IN agriculture producers are constantly chasing the bottom line.
Understanding the science behind some of our most popular cereal varieties is integral in that goal. The Rural investigates what a day with local crop physiologist Dr Felicity Harris of the NSW DPI entails. From the paddock, to the office, and at home Dr Harris explains her role.
6:30am: Dr Harris is a mum of three children, Bailey, 10, Clare, 7 and George, 3. The day starts with organising lunches, daycare schedules and preparing to catch school buses.
8.30am: After a commute from Junee, where Dr Harris grew up on her family’s mixed farming property, she is ready for the day’s work at the NSW DPI Wagga site.
9am: Once a week, on Monday, the technical staff have a meeting to discuss their work and assess what needs to be done.
10am: Work in the paddock, or field site, often starts. If this is in Wagga it in close proximity to the office. However, there are plenty of other sites which are regularly visited too.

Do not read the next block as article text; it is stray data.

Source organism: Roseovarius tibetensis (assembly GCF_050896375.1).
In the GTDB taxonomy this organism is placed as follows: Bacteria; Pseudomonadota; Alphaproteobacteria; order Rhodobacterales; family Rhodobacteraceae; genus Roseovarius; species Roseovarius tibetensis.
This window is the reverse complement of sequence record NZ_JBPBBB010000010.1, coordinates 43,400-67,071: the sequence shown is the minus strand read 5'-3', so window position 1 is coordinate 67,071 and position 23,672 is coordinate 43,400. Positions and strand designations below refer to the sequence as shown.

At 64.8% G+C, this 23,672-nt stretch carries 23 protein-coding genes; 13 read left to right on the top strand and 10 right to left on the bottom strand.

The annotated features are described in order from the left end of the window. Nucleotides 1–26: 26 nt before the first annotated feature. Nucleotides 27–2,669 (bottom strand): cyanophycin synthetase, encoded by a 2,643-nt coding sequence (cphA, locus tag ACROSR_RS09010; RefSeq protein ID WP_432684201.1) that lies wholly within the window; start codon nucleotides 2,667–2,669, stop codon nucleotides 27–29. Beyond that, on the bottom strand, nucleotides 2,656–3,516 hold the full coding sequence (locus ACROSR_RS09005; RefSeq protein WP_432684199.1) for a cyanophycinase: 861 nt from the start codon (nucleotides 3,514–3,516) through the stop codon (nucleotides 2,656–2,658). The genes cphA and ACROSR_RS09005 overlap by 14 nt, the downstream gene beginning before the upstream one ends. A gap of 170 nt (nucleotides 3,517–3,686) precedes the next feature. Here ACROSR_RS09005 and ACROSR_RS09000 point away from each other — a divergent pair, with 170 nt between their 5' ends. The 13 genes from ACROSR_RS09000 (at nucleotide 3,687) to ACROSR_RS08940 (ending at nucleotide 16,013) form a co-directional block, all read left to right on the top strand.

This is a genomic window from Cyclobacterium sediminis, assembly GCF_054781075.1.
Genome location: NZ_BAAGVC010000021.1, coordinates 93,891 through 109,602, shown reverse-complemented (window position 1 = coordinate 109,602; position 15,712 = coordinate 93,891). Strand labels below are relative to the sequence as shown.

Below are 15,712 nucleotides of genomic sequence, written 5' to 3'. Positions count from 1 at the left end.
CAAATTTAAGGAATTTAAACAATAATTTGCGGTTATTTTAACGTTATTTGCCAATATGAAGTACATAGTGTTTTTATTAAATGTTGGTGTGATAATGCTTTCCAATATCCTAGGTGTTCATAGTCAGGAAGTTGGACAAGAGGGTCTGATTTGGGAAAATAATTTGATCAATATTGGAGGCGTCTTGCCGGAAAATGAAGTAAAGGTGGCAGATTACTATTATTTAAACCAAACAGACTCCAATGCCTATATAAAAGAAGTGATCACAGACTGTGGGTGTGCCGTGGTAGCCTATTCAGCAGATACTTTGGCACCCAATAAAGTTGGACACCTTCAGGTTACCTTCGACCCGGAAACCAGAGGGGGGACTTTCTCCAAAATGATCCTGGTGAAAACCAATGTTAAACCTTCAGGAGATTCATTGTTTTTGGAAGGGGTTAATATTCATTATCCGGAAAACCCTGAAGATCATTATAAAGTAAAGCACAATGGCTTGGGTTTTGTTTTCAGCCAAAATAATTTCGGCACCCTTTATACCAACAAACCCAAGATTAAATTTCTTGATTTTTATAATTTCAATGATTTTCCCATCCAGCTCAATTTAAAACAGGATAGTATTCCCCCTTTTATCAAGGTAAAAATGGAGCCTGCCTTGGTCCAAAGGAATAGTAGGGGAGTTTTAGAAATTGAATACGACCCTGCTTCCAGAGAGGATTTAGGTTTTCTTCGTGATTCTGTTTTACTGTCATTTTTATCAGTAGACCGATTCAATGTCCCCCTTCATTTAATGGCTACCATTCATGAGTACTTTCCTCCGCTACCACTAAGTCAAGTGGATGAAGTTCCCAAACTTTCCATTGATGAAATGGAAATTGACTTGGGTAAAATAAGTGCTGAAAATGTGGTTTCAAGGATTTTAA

Noon: “I will record the data and write reports from information gathered,” she said. This time might also be used to prepare project proposals.
3pm: Dr Harris completed her agricultural studies at Charles Sturt University (CSU) in Wagga and one of the rewarding parts of her role now is working with honours students.
3.30pm: Often this time takes Dr Harris back to the field sites. It is also a good opportunity to visit sites located to the north of the region and incorporate the journey into a round trip back to Junee.
5pm: It’s a chance to switch gears from working as a crop physiologist and move into the mode of taking children to local sport training.
6pm: A highlight of each week is when Dr Harris plays social netball with a group of friends in Junee. She said support from the children at these games was enormous because each mum had two or three children who came along to watch.
7.30pm: The evening routine begins with home reading, homework, dinner and ironing of school uniforms for the next day.
8.30pm: And if all goes to plan … Dr Harris jokes that she gets to watch popular television show Offspring.
ENCOURAGEMENT FOR OTHERS: Dr Harris says there are excellent opportunities for careers in agriculture. She said the options were diverse and it was a chance to work in a progressive industry. In her career she had enjoyed teaching at CSU as well as carrying out a research role. “It is possible to have many roles in a lifetime and (the options) are diverse,” she said.